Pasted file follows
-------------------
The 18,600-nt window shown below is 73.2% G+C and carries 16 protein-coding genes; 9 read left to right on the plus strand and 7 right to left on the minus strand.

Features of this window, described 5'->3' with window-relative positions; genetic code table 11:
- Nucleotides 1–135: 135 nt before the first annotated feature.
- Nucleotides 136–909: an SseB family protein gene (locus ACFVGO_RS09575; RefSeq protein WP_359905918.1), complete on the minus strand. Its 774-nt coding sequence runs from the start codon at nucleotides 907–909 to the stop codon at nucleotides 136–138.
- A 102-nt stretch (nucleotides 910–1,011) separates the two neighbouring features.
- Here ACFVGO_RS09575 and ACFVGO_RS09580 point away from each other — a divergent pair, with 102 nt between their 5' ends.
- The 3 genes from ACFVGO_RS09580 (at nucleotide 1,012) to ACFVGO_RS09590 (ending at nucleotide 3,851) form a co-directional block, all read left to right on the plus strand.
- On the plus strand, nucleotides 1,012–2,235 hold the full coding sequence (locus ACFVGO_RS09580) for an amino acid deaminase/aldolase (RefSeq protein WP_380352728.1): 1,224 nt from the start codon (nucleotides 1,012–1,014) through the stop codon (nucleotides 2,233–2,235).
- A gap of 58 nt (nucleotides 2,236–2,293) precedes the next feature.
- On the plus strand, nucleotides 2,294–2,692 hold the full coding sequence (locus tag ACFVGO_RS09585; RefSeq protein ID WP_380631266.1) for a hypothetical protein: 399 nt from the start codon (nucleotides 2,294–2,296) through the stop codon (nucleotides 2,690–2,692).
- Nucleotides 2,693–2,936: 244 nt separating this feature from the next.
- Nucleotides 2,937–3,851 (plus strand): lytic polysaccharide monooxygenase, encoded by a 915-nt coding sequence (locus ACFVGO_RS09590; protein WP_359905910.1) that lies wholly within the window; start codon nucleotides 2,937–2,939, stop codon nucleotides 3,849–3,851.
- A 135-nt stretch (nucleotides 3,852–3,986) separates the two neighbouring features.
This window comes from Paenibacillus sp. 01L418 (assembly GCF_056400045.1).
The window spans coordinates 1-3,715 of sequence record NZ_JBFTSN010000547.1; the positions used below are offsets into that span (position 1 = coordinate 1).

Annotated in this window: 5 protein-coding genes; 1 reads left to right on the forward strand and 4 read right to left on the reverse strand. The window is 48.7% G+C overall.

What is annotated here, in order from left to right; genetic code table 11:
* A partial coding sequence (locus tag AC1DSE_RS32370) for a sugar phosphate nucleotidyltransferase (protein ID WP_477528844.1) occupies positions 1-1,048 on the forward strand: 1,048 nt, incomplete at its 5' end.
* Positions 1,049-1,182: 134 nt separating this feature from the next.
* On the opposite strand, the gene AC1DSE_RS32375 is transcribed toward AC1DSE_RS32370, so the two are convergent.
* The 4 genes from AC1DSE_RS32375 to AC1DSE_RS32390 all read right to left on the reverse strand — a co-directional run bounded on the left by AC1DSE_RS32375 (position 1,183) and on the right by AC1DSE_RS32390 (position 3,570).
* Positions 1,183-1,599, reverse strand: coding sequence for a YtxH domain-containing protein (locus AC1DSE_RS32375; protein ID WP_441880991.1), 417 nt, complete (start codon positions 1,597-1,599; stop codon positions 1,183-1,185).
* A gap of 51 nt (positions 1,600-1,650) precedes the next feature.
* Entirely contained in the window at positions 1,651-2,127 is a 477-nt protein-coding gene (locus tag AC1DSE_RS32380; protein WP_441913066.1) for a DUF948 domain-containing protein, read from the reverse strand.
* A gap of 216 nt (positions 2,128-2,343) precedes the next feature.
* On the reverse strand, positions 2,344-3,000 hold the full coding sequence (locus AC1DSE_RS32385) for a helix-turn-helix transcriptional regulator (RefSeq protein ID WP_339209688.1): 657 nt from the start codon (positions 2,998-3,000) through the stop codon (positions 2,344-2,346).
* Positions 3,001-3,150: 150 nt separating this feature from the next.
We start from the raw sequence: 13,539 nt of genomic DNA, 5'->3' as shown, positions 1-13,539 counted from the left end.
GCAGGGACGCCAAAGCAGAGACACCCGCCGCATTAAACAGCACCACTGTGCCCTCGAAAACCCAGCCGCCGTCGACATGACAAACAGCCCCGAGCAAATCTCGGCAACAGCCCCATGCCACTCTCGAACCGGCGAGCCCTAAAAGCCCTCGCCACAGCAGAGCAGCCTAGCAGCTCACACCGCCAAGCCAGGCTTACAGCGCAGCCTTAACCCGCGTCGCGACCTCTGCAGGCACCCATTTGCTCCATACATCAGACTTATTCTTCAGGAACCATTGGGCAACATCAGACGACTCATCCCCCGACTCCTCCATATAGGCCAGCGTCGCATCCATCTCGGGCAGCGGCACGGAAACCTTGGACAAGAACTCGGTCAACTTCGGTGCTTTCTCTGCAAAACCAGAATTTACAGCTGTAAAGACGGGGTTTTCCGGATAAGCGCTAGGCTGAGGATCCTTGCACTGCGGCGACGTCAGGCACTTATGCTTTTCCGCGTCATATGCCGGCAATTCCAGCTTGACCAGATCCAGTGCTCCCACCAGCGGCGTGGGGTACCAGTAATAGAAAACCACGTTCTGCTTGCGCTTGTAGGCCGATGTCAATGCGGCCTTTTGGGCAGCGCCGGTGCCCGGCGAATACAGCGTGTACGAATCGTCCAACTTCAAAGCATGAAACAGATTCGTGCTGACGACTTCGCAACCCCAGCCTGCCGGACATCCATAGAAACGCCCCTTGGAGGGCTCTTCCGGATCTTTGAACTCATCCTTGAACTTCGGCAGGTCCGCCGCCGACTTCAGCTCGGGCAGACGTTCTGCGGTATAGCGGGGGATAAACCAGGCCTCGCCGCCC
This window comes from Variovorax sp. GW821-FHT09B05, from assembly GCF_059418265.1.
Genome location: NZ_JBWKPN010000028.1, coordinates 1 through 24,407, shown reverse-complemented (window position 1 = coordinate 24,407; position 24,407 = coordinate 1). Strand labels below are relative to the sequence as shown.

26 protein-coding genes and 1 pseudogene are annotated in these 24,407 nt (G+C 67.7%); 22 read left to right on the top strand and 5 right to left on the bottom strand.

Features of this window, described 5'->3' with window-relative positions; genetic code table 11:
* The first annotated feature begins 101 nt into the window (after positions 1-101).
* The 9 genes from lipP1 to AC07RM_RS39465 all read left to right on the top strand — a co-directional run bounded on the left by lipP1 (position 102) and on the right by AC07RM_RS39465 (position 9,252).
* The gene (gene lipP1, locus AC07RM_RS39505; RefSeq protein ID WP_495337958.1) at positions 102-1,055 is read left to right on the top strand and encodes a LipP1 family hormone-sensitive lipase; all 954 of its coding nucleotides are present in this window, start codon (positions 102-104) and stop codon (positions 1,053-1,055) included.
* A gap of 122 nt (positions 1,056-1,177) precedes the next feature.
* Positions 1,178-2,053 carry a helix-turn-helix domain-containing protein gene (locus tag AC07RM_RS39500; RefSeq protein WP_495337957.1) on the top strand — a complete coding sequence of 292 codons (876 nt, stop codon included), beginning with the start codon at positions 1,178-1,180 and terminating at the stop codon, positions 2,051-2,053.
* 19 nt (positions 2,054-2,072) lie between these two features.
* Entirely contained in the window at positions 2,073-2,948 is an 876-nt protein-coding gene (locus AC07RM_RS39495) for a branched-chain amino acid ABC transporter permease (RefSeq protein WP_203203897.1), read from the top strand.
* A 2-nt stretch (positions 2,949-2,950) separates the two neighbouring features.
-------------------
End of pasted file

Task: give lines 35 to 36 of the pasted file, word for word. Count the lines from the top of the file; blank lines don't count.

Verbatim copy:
* The 9 genes from lipP1 to AC07RM_RS39465 all read left to right on the top strand — a co-directional run bounded on the left by lipP1 (position 102) and on the right by AC07RM_RS39465 (position 9,252).
* The gene (gene lipP1, locus AC07RM_RS39505; RefSeq protein ID WP_495337958.1) at positions 102-1,055 is read left to right on the top strand and encodes a LipP1 family hormone-sensitive lipase; all 954 of its coding nucleotides are present in this window, start codon (positions 102-104) and stop codon (positions 1,053-1,055) included.